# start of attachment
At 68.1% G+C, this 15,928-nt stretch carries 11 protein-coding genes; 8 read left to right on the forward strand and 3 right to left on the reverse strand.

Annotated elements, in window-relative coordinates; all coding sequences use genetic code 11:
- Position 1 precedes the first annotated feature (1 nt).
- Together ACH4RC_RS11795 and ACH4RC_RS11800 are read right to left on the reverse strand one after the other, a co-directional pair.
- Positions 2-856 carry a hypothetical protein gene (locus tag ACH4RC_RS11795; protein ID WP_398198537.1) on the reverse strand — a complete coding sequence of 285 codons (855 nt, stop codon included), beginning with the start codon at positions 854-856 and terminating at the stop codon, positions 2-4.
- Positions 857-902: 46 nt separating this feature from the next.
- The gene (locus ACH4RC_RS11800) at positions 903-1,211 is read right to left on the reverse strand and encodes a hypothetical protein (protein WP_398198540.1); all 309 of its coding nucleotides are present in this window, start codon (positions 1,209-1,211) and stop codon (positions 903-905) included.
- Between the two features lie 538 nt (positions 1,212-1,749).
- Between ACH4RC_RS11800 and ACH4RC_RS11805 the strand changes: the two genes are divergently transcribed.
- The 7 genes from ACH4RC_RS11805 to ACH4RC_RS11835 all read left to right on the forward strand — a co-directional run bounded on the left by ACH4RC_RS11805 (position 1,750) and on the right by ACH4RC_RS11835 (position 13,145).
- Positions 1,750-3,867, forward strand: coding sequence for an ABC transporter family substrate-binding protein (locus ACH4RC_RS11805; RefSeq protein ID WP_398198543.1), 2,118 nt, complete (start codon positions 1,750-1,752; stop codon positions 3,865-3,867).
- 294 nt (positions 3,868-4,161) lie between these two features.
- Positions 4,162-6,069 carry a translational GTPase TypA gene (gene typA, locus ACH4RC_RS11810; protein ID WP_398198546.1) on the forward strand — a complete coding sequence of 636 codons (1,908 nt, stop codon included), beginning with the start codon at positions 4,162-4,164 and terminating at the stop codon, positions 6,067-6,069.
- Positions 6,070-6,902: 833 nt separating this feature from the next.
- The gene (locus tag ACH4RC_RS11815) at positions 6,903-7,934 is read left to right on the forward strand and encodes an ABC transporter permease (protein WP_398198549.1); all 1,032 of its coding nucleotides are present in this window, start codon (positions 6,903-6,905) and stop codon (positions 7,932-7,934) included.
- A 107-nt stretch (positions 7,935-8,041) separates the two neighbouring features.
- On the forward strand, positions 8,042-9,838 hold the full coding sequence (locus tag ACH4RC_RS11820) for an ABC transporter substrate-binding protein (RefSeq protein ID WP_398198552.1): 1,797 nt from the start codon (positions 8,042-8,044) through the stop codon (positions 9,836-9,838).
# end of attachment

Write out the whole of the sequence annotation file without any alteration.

At 68.1% G+C, this 15,928-nt stretch carries 11 protein-coding genes; 8 read left to right on the forward strand and 3 right to left on the reverse strand.

Annotated elements, in window-relative coordinates; all coding sequences use genetic code 11:
- Position 1 precedes the first annotated feature (1 nt).
- Together ACH4RC_RS11795 and ACH4RC_RS11800 are read right to left on the reverse strand one after the other, a co-directional pair.
- Positions 2-856 carry a hypothetical protein gene (locus tag ACH4RC_RS11795; protein ID WP_398198537.1) on the reverse strand — a complete coding sequence of 285 codons (855 nt, stop codon included), beginning with the start codon at positions 854-856 and terminating at the stop codon, positions 2-4.
- Positions 857-902: 46 nt separating this feature from the next.
- The gene (locus ACH4RC_RS11800) at positions 903-1,211 is read right to left on the reverse strand and encodes a hypothetical protein (protein WP_398198540.1); all 309 of its coding nucleotides are present in this window, start codon (positions 1,209-1,211) and stop codon (positions 903-905) included.
- Between the two features lie 538 nt (positions 1,212-1,749).
- Between ACH4RC_RS11800 and ACH4RC_RS11805 the strand changes: the two genes are divergently transcribed.
- The 7 genes from ACH4RC_RS11805 to ACH4RC_RS11835 all read left to right on the forward strand — a co-directional run bounded on the left by ACH4RC_RS11805 (position 1,750) and on the right by ACH4RC_RS11835 (position 13,145).
- Positions 1,750-3,867, forward strand: coding sequence for an ABC transporter family substrate-binding protein (locus ACH4RC_RS11805; RefSeq protein ID WP_398198543.1), 2,118 nt, complete (start codon positions 1,750-1,752; stop codon positions 3,865-3,867).
- 294 nt (positions 3,868-4,161) lie between these two features.
- Positions 4,162-6,069 carry a translational GTPase TypA gene (gene typA, locus ACH4RC_RS11810; protein ID WP_398198546.1) on the forward strand — a complete coding sequence of 636 codons (1,908 nt, stop codon included), beginning with the start codon at positions 4,162-4,164 and terminating at the stop codon, positions 6,067-6,069.
- Positions 6,070-6,902: 833 nt separating this feature from the next.
- The gene (locus tag ACH4RC_RS11815) at positions 6,903-7,934 is read left to right on the forward strand and encodes an ABC transporter permease (protein WP_398198549.1); all 1,032 of its coding nucleotides are present in this window, start codon (positions 6,903-6,905) and stop codon (positions 7,932-7,934) included.
- A 107-nt stretch (positions 7,935-8,041) separates the two neighbouring features.
- On the forward strand, positions 8,042-9,838 hold the full coding sequence (locus tag ACH4RC_RS11820) for an ABC transporter substrate-binding protein (RefSeq protein ID WP_398198552.1): 1,797 nt from the start codon (positions 8,042-8,044) through the stop codon (positions 9,836-9,838).